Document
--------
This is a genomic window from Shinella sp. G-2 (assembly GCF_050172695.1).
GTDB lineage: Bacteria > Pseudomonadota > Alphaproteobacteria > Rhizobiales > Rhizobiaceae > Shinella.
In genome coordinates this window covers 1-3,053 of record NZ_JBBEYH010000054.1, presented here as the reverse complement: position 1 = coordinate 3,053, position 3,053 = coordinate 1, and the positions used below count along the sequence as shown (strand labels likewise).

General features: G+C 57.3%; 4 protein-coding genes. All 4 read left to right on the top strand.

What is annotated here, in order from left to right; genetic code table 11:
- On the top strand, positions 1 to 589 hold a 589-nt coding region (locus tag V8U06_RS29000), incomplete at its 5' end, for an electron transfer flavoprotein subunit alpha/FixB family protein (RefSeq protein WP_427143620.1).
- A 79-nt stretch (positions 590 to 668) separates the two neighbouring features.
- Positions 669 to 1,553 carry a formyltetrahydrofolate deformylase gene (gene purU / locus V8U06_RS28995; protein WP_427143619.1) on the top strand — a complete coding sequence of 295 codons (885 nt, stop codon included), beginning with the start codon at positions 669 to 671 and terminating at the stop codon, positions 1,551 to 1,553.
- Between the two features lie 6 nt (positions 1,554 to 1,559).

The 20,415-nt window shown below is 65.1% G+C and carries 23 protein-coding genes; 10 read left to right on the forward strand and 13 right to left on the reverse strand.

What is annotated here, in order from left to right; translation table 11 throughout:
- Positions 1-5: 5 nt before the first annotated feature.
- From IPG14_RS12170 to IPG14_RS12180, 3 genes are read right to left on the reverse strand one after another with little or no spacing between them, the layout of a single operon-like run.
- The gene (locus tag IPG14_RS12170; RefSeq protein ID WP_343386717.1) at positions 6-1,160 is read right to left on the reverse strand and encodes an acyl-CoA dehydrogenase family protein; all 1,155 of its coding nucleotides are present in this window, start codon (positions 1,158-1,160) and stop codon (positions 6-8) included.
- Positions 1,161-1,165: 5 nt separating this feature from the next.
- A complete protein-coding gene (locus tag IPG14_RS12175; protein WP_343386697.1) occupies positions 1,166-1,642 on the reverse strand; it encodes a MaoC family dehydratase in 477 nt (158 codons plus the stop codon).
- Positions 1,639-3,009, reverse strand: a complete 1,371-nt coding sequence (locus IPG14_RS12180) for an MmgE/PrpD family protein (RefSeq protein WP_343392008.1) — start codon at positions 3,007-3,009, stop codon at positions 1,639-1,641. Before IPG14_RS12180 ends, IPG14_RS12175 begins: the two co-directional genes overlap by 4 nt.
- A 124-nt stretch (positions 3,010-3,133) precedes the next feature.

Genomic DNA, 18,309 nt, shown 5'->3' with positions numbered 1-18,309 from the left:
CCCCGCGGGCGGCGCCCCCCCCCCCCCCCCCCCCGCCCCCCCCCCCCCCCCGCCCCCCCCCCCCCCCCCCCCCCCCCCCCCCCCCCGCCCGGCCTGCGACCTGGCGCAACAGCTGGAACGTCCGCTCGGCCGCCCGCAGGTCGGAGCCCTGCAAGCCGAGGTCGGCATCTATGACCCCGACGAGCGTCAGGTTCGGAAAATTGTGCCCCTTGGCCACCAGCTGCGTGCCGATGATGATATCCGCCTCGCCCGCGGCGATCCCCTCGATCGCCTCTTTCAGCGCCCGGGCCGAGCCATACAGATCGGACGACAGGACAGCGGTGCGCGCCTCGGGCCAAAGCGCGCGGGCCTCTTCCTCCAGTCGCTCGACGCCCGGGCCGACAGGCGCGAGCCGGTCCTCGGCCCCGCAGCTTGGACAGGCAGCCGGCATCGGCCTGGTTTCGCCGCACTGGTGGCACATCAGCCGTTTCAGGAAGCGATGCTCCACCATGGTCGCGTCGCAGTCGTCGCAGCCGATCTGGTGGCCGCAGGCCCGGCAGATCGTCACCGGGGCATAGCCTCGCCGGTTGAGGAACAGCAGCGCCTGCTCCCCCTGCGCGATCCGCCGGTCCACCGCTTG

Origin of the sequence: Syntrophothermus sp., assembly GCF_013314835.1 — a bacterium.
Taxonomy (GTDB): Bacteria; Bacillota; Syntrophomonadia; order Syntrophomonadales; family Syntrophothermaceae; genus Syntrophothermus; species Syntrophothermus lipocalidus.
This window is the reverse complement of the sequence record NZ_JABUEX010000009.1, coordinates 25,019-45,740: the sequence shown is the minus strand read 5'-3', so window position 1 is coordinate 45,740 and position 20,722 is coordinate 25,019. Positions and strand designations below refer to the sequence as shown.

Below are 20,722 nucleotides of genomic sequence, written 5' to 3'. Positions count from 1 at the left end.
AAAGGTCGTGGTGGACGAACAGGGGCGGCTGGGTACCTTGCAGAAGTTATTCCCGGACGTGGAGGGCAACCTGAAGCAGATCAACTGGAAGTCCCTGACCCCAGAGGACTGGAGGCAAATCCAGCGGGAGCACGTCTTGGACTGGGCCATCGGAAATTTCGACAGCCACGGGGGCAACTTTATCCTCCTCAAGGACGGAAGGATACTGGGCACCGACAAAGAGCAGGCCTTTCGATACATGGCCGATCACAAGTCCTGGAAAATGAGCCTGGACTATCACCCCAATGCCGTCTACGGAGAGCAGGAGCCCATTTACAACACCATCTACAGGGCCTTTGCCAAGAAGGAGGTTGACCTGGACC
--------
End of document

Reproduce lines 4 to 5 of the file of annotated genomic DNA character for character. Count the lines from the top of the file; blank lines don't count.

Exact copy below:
General features: G+C 57.3%; 4 protein-coding genes. All 4 read left to right on the top strand.

What is annotated here, in order from left to right; genetic code table 11: